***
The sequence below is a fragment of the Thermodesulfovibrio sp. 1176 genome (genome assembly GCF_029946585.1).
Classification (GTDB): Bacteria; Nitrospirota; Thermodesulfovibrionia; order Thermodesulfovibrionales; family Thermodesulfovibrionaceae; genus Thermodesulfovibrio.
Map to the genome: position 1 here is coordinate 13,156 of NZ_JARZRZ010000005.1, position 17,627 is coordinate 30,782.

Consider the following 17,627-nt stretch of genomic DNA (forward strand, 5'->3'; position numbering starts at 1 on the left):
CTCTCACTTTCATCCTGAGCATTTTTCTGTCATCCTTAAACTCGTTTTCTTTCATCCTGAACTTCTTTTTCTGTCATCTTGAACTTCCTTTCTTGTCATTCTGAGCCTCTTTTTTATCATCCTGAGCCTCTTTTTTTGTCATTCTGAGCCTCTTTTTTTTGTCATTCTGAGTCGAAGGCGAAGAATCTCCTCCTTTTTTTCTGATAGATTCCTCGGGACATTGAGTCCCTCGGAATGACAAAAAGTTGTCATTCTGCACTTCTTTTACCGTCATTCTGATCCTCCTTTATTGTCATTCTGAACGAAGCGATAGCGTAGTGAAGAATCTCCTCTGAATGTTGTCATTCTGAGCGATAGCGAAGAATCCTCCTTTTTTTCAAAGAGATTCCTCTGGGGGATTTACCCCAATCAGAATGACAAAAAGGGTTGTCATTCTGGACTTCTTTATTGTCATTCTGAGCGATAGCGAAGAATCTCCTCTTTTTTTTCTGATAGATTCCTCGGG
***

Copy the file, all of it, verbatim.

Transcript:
The sequence below is a fragment of the Thermodesulfovibrio sp. 1176 genome (genome assembly GCF_029946585.1).
Classification (GTDB): Bacteria; Nitrospirota; Thermodesulfovibrionia; order Thermodesulfovibrionales; family Thermodesulfovibrionaceae; genus Thermodesulfovibrio.
Map to the genome: position 1 here is coordinate 13,156 of NZ_JARZRZ010000005.1, position 17,627 is coordinate 30,782.

Consider the following 17,627-nt stretch of genomic DNA (forward strand, 5'->3'; position numbering starts at 1 on the left):
CTCTCACTTTCATCCTGAGCATTTTTCTGTCATCCTTAAACTCGTTTTCTTTCATCCTGAACTTCTTTTTCTGTCATCTTGAACTTCCTTTCTTGTCATTCTGAGCCTCTTTTTTATCATCCTGAGCCTCTTTTTTTGTCATTCTGAGCCTCTTTTTTTTGTCATTCTGAGTCGAAGGCGAAGAATCTCCTCCTTTTTTTCTGATAGATTCCTCGGGACATTGAGTCCCTCGGAATGACAAAAAGTTGTCATTCTGCACTTCTTTTACCGTCATTCTGATCCTCCTTTATTGTCATTCTGAACGAAGCGATAGCGTAGTGAAGAATCTCCTCTGAATGTTGTCATTCTGAGCGATAGCGAAGAATCCTCCTTTTTTTCAAAGAGATTCCTCTGGGGGATTTACCCCAATCAGAATGACAAAAAGGGTTGTCATTCTGGACTTCTTTATTGTCATTCTGAGCGATAGCGAAGAATCTCCTCTTTTTTTTCTGATAGATTCCTCGGG